Still in the lesson from the book, The Pursuit of Holiness

The author says that it’s very important for us to understand the righteousness of Christ and the fact that His righteousness is credited to us. Over and over in Scripture we’re told that Jesus, during His time on earth lived a perfectly holy life. Hebrews 4:15 said He was “without sin.”

1 Peter 2:22 said He “committed no sin.”

2 Corinthians 5:21 describes Him as “Him who had no sin.”

1 John 3:5 says, “In Him is no sin.”

Even in the Old Testament Isaiah 53:11 calls Him “the righteous servant” and Psalm 45:7 as one who “loved righteousness and hated wickedness.” It’s a universal teaching in the Bible.

In John 8:46 Jesus Himself asked the Pharisees “can any of you prove me guilty of sin?” How many people would dare ask another that question? Especially of people who hate you and who would certainly dig something up if they could!

He also asked this question in the presence of His disciples who had been living with Him continuously and would have been able to see any inconsistency between His talk and His walk. But He could ask it because there was only one answer. He was without sin!

But the holiness of Jesus wasn’t just the absence of actual sin. It was also a perfect conformity to the will of His Father. There are a lot of statements He makes in the gospels where Jesus tells about doing His Father’s will, but my favorite is John 8:29 which says, “I always do what pleases Him.” What a great goal for us!

With Jesus it’s not just actions, it’s attitudes and motives. If we do something with the right action, but the wrong motive it doesn’t please God. Our motives must rise from a desire to do something simply because it’s the will of God. Even our thoughts should be holy since God knows what we’re thinking.

Jesus Christ perfectly met those standards. And He did it for us. He was born into this world subject to the law of God that He might fulfill it on our behalf.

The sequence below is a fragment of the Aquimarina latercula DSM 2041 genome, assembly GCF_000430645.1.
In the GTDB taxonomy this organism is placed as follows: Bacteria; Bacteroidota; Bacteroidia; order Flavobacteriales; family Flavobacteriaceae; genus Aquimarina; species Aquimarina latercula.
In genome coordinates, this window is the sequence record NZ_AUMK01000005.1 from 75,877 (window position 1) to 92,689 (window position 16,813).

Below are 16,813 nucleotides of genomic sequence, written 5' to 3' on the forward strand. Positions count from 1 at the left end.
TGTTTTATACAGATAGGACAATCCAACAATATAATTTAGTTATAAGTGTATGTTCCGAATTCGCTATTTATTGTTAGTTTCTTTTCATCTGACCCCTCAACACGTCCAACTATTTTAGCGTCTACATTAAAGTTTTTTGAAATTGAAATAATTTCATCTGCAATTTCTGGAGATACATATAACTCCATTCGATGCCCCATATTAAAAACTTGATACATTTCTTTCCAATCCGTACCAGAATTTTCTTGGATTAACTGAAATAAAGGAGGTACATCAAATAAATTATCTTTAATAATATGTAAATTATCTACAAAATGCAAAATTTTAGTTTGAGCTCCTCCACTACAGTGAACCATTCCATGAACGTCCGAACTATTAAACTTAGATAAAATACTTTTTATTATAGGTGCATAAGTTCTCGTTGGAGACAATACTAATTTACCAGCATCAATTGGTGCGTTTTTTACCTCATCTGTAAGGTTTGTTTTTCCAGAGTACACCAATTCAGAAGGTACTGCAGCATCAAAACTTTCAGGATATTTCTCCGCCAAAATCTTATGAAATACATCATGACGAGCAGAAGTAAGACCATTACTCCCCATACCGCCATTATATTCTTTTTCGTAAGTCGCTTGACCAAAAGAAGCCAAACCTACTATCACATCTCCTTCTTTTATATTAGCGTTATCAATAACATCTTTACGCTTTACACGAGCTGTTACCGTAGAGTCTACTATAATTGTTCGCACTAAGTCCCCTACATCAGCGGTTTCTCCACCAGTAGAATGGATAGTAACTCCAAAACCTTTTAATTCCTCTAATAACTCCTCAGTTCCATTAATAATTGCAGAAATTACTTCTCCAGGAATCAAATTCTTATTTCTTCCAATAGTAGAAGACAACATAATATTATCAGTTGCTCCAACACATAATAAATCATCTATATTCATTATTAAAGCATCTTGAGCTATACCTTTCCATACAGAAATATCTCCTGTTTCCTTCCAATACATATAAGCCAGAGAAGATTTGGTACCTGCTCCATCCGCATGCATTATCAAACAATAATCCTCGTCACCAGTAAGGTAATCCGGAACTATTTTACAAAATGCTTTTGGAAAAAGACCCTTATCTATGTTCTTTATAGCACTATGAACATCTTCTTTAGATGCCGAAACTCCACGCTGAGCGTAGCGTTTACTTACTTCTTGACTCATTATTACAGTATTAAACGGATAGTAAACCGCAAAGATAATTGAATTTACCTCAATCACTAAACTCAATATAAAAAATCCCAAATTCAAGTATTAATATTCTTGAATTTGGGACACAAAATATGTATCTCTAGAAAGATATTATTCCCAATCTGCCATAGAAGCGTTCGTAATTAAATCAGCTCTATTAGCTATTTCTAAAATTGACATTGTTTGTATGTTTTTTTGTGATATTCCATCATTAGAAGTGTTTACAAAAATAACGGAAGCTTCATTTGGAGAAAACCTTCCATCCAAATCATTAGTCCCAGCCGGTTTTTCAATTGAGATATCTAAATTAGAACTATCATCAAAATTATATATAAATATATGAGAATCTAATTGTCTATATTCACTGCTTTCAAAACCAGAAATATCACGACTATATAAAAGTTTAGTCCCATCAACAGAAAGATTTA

Galatians 4:4-5 But when the set time had fully come, God sent his Son, born of a woman, born under the law,to redeem those under the law, that we might receive adoption to Sonship.

Whenever we seriously contemplate the holiness of God, our natural reaction is “I’m ruined! I’m not even close! There’s no way!”

His moral purity serves to magnify our impurity. But we’re assured in the Bible that as believers our sins are forgiven. And we don’t just need to hear this the minute we’re saved; we need to hear it all along as we grow in holiness because the more we are growing the more we see how bad our sin really is. And when we realize that, we need to be reminded that it’s Christ’s perfect righteousness that covers us!

This may seem really elementary, but we need to dwell on it because Satan attacks us all the time over it. The Holy Spirit makes us aware of our lack of holiness to stimulate us to deeper yearning and striving for holiness, but Satan uses the Holy Sprit’s work to discourage us. One of his attacks is to try to convince us that we are not a genuine Christian after all. He’ll say something to us like, “a true Christian wouldn’t think that evil thought.”

Now before the Holy Spirit had started working on us that thought may not have troubled us too much. But now, because the Holy Spirit has begun to reveal how sinful some of our thoughts of pride or lust or rebellion really are, Satan’s comments makes us doubt our salvation.

That’s when we need to stand on the Rock of our salvation. To trust in Christ’s works! We are saved by His righteousness alone.

Even Paul said: 1 Timothy 1:15 Here is a trustworthy saying that deserves full acceptance: Christ Jesus came into the world to save sinners—of whom I am the worst.

The other reason we need to consider the holiness of Christ is because His life is meant to be an example of holiness for us.

1 Peter 2:21 To this you were called, because Christ suffered for you, leaving you an example, that you should follow in his steps.

Paul urged us to be imitators of God: Ephesians 5:1 Therefore be imitators of God, as beloved children

And said it also in 1 Corinthians 11:1: Be imitators of me, just as I also am of Christ

So when Jesus said “I always do what pleases Him” that should be our goal too. Can we really take a look at all our activities, our thoughts, our words and say, “I’m doing this to please God”?

If we’re honest we’ll see that we do a lot of things so people will think well of us, or for our own pleasure, or just our own comfort – and really don’t ever wonder if it will glorify God or not.

When Jesus came into the world, He said (and this is from Hebrews 10:7) “I have come to do Your will, O God.”